Most of us spend quite a bit of time around our boss. The things we say – whether directly to him or her or to a coworker (within earshot of our boss) can have a profound effect on how much our boss respects us.
In many ways, perception is reality. There are certain phrases that are hot buttons with many bosses that will instantly destroy your boss’s respect for you.
Here are six things that will make your boss lose respect for you, and what to say instead.
These six things will make your boss lose respect for you
Always saying yes (or no). Most bosses respect honesty over just blindly saying yes or no to each and every request. If your boss asks you to complete an impossible task in two days, accepting the task and failing to meet expectations is not how respect is built.
Sometimes, project schedules are already set in stone and we cannot change them. But, consider respectfully expressing your concerns, offering insight, or proposing another solution whenever it makes sense rather than always answering yes or no.
Consider this: “Sure, I can do that. But, can we discuss delaying Task A another week so I can take care of this?” Or, “It usually takes me about a week to complete that task. Can I ask John to help me so I can get it done in three days?”
“I don’t know how to do that”. There may be times when you don’t immediately know how to complete a task. But, resourcefulness is a part of being a professional. Instead of saying “I don’t know”, offer to figure it out. Try: “I’ve never done something like this before, but I’ll get with Sally and ask a few questions and do some Googling and figure it out.”
“I’m bored”. This line is a one-way street to nowhere. Admitting to your boss that you’re bored will indicate a lack of initiative, time-management, and basic judgment. Part of being a productive employee is looking for ways to contribute when you have a little downtime. Finding things to do means that you value your boss’s time by being proactive with your own.
Ask a coworker if they need help with one of their assignments. Or, tell your boss that you’ve completed all of your assignments and would like to talk about what’s next.
“It’s not my fault!” Sometimes, things that go wrong won’t be your fault, but bosses never like to hear their employees pass the buck. Claiming it’s not your fault could mean that you’re more interested in covering your butt than taking responsibility for what happened, and that’s a great way to lose respect from your boss.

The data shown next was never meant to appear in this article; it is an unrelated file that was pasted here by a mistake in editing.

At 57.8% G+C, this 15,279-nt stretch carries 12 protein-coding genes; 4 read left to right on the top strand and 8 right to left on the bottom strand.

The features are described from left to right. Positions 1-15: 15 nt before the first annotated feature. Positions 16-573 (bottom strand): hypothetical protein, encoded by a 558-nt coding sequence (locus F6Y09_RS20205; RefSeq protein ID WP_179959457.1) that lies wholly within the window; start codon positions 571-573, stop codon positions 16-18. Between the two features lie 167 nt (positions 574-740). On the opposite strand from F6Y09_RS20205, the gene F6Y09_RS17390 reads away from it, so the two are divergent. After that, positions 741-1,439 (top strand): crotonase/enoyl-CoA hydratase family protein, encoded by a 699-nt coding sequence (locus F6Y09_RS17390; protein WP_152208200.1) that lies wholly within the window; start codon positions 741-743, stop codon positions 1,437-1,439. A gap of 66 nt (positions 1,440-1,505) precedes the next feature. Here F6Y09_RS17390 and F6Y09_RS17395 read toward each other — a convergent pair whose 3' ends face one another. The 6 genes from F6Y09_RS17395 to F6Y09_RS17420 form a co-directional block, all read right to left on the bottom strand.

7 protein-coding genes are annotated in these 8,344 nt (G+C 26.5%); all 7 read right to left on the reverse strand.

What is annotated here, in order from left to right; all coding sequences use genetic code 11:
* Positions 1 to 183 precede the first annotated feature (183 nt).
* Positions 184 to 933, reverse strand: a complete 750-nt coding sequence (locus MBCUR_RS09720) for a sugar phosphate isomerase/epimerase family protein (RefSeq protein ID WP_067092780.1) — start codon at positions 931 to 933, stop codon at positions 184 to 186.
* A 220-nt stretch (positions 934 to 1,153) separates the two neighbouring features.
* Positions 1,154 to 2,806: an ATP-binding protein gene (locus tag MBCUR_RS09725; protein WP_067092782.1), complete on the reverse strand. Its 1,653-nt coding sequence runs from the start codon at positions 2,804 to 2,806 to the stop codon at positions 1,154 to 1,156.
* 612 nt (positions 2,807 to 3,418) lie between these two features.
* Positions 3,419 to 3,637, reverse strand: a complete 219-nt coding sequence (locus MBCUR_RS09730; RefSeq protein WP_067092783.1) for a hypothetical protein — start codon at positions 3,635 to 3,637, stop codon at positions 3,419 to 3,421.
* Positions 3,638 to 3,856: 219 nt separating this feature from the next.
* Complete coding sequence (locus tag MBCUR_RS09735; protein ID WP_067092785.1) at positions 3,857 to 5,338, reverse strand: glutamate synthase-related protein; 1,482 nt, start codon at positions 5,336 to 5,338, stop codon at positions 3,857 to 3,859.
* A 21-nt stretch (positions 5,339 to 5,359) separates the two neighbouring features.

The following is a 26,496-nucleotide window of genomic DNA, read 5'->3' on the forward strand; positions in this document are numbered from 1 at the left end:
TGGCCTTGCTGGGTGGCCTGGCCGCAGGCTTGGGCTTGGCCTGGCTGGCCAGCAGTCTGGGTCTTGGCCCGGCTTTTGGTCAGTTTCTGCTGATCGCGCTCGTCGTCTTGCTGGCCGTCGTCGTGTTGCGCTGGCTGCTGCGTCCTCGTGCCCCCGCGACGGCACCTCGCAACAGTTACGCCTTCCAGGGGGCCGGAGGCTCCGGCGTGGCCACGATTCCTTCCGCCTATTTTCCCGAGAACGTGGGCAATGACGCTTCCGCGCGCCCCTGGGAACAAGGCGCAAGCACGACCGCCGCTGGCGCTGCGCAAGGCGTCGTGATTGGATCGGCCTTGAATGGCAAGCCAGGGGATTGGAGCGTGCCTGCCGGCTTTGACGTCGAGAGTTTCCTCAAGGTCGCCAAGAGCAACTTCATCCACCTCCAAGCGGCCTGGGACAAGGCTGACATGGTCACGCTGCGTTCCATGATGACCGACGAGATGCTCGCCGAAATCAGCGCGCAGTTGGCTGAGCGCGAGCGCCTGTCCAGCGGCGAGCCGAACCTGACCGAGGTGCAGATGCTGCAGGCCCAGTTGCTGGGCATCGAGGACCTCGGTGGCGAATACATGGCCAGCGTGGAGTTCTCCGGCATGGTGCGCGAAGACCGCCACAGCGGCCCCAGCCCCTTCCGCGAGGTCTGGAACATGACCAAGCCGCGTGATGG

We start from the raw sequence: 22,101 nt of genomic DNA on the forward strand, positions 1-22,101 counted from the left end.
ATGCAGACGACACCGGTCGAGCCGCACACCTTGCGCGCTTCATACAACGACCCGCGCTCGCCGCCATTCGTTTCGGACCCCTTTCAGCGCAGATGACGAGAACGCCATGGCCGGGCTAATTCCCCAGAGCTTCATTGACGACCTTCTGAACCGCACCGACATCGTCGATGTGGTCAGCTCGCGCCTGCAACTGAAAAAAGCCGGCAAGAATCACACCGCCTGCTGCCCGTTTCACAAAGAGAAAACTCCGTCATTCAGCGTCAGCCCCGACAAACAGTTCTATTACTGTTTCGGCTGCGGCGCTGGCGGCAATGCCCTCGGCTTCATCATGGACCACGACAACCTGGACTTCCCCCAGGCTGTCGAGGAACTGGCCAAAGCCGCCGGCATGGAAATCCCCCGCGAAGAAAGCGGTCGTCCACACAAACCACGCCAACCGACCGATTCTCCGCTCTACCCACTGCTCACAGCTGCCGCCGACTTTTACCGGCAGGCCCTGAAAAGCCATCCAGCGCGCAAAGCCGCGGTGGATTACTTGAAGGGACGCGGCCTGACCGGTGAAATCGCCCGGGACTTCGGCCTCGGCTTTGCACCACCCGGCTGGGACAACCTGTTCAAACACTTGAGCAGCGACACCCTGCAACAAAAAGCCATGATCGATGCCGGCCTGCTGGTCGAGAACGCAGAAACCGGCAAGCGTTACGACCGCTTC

Keep in mind that you do not necessarily need to admit fault (especially if it truly wasn’t your fault), but instead of uttering “It’s not my fault”, instead, offer solutions to fix the problem.
Here are a few better ways to say this:
- “I could have done this task better, and I will have it fixed by the end of the day.”
- “This was tough to prevent, but I will do [such-and-such] differently next time.”
- “I probably could have prevented this; it won’t happen again.”
“Sorry, I’m already pretty busy”. Everybody is busy. But, what separates average professionals from above-average professionals is the ability to get things done, especially when under pressure or when their plate is full.
Effective time management and prioritizing tasks based on importance or timeline can make busier times easier to manage. If you are maxed out when your boss asks you to take on another assignment, instead of saying no, consider asking your boss if you can re-prioritize your other tasks so you can focus on your new assignment.
Here is one way to address this: “I’d be happy to take on this task, but I won’t be able to focus on this other task as much. Is that okay?”
“That’s not a part of my job description”. Nothing will destroy respect more than refusing to do an assignment because you believe it’s outside of your job description. The more that we contribute to the office, the more valuable we will be.
Instead, try this: “I think Cameron usually does this job, so would it be okay if I ask him a few questions?”